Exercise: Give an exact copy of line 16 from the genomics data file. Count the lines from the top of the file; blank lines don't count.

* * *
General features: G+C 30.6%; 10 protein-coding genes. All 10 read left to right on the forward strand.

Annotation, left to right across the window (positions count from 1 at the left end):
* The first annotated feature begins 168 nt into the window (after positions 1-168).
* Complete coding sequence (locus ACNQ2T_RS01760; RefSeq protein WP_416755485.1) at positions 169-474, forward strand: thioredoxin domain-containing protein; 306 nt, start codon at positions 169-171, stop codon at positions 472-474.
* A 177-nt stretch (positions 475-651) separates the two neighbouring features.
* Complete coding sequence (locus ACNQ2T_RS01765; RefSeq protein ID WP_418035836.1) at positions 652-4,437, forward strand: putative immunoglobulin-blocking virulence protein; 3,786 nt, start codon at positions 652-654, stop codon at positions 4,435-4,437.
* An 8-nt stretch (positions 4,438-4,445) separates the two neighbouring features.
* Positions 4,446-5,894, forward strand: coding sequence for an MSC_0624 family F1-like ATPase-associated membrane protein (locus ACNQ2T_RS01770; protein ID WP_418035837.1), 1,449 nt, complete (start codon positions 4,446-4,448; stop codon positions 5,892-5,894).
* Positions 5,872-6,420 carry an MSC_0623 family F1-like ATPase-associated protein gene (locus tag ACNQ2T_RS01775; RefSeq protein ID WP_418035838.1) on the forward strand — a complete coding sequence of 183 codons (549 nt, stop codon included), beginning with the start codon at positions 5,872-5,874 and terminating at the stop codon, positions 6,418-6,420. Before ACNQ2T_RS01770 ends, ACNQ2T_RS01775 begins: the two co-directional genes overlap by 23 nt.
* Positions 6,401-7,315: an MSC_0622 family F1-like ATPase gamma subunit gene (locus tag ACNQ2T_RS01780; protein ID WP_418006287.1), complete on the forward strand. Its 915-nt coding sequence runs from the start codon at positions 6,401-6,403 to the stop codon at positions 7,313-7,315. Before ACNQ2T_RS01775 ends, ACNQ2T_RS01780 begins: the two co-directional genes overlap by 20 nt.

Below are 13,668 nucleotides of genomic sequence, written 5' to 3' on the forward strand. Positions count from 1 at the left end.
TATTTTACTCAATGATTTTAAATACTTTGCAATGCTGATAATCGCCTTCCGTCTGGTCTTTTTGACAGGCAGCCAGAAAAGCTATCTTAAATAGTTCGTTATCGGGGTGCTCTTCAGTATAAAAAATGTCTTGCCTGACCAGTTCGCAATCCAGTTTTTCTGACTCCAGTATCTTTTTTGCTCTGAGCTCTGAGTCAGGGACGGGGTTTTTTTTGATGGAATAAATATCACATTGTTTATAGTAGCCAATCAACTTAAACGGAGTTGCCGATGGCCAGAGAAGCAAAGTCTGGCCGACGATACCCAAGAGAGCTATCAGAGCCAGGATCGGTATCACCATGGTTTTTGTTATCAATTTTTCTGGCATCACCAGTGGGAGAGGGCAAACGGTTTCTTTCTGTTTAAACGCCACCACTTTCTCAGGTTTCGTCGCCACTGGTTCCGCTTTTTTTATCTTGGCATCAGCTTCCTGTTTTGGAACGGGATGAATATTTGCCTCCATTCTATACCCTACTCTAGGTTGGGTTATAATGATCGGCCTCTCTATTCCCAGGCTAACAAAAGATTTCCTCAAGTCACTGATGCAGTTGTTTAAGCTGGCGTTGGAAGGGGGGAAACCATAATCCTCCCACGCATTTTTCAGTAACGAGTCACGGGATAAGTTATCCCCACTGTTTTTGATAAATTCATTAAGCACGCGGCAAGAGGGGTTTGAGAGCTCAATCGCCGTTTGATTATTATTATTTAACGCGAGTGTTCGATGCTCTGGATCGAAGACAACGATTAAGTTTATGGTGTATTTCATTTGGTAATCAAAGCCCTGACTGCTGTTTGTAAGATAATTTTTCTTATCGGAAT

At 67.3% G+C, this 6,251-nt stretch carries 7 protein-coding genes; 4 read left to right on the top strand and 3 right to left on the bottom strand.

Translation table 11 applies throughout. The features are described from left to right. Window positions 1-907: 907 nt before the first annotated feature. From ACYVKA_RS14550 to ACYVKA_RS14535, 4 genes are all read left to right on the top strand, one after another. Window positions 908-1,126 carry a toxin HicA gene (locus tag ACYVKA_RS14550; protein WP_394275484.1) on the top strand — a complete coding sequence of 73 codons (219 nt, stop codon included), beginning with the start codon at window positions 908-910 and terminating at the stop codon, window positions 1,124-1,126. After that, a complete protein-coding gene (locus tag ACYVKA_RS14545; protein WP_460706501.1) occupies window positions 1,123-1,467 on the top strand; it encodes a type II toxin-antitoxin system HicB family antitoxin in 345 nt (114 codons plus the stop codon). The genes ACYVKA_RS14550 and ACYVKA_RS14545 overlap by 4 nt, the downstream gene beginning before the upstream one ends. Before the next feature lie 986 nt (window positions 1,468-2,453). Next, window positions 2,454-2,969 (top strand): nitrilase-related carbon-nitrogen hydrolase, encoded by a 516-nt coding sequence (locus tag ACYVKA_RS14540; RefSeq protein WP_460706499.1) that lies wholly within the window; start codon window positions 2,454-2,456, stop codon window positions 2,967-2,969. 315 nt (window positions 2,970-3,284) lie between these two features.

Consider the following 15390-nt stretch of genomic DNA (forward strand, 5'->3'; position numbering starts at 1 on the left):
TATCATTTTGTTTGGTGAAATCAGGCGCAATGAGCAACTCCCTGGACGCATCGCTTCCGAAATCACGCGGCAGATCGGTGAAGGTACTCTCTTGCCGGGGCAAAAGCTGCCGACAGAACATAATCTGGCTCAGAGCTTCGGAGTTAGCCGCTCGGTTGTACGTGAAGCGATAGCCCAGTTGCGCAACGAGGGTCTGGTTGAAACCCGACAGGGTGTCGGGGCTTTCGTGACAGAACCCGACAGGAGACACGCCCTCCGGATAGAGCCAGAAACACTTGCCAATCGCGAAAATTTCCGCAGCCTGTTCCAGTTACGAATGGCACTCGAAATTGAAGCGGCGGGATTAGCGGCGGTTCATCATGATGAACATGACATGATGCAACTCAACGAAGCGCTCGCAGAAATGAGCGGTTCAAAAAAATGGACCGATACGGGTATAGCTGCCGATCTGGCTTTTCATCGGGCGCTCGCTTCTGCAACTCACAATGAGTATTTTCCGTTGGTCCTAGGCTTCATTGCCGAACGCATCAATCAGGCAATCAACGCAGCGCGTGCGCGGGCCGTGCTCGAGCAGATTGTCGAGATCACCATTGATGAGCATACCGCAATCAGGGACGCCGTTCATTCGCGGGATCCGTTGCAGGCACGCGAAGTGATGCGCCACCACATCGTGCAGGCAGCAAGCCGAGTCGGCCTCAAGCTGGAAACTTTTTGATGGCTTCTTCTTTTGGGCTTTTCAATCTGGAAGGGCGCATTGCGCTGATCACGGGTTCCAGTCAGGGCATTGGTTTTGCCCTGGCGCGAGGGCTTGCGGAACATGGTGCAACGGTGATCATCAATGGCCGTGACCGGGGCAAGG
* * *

TATCATTTTGTTTGGTGAAATCAGGCGCAATGAGCAACTCCCTGGACGCATCGCTTCCGAAATCACGCGGCAGATCGGTGAAGGTACTCTCTTGCCGGGGCAAAAGCTGCCGACAGAACATAATCTGGCTCAGAGCTTCGGAGTTAGCCGCTCGGTTGTACGTGAAGCGATAGCCCAGTTGCGCAACGAGGGTCTGGTTGAAACCCGACAGGGTGTCGGGGCTTTCGTGACAGAACCCGACAGGAGACACGCCCTCCGGATAGAGCCAGAAACACTTGCCAATCGCGAAAATTTCCGCAGCCTGTTCCAGTTACGAATGGCACTCGAAATTGAAGCGGCGGGATTAGCGGCGGTTCATCATGATGAACATGACATGATGCAACTCAACGAAGCGCTCGCAGAAATGAGCGGTTCAAAAAAATGGACCGATACGGGTATAGCTGCCGATCTGGCTTTTCATCGGGCGCTCGCTTCTGCAACTCACAATGAGTATTTTCCGTTGGTCCTAGGCTTCATTGCCGAACGCATCAATCAGGCAATCAACGCAGCGCGTGCGCGGGCCGTGCTCGAGCAGATTGTCGAGATCACCATTGATGAGCATACCGCAATCAGGGACGCCGTTCATTCGCGGGATCCGTTGCAGGCACGCGAAGTGATGCGCCACCACATCGTGCAGGCAGCAAGCCGAGTCGGCCTCAAGCTGGAAACTTTTTGATGGCTTCTTCTTTTGGGCTTTTCAATCTGGAAGGGCGCATTGCGCTGATCACGGGTTCCAGTCAGGGCATTGGTTTTGCCCTGGCGCGAGGGCTTGCGGAACATGGTGCAACGGTGATCATCAATGGCCGTGACCGGGGCAAGG